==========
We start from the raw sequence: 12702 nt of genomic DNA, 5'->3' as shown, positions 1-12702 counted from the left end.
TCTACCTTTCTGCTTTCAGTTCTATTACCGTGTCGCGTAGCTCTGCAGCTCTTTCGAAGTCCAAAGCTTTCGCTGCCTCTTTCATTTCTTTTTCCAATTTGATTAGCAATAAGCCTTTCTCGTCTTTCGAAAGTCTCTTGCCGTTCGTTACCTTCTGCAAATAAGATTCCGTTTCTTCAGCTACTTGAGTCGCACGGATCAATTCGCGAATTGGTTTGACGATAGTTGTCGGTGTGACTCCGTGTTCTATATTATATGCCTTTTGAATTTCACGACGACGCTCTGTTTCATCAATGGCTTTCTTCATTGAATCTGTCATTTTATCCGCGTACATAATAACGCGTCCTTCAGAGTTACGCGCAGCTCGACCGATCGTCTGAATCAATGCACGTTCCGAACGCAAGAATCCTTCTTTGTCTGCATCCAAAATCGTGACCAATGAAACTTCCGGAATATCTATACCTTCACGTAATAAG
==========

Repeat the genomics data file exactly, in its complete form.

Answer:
We start from the raw sequence: 12702 nt of genomic DNA, 5'->3' as shown, positions 1-12702 counted from the left end.
TCTACCTTTCTGCTTTCAGTTCTATTACCGTGTCGCGTAGCTCTGCAGCTCTTTCGAAGTCCAAAGCTTTCGCTGCCTCTTTCATTTCTTTTTCCAATTTGATTAGCAATAAGCCTTTCTCGTCTTTCGAAAGTCTCTTGCCGTTCGTTACCTTCTGCAAATAAGATTCCGTTTCTTCAGCTACTTGAGTCGCACGGATCAATTCGCGAATTGGTTTGACGATAGTTGTCGGTGTGACTCCGTGTTCTATATTATATGCCTTTTGAATTTCACGACGACGCTCTGTTTCATCAATGGCTTTCTTCATTGAATCTGTCATTTTATCCGCGTACATAATAACGCGTCCTTCAGAGTTACGCGCAGCTCGACCGATCGTCTGAATCAATGCACGTTCCGAACGCAAGAATCCTTCTTTGTCTGCATCCAAAATCGTGACCAATGAAACTTCCGGAATATCTATACCTTCACGTAATAAG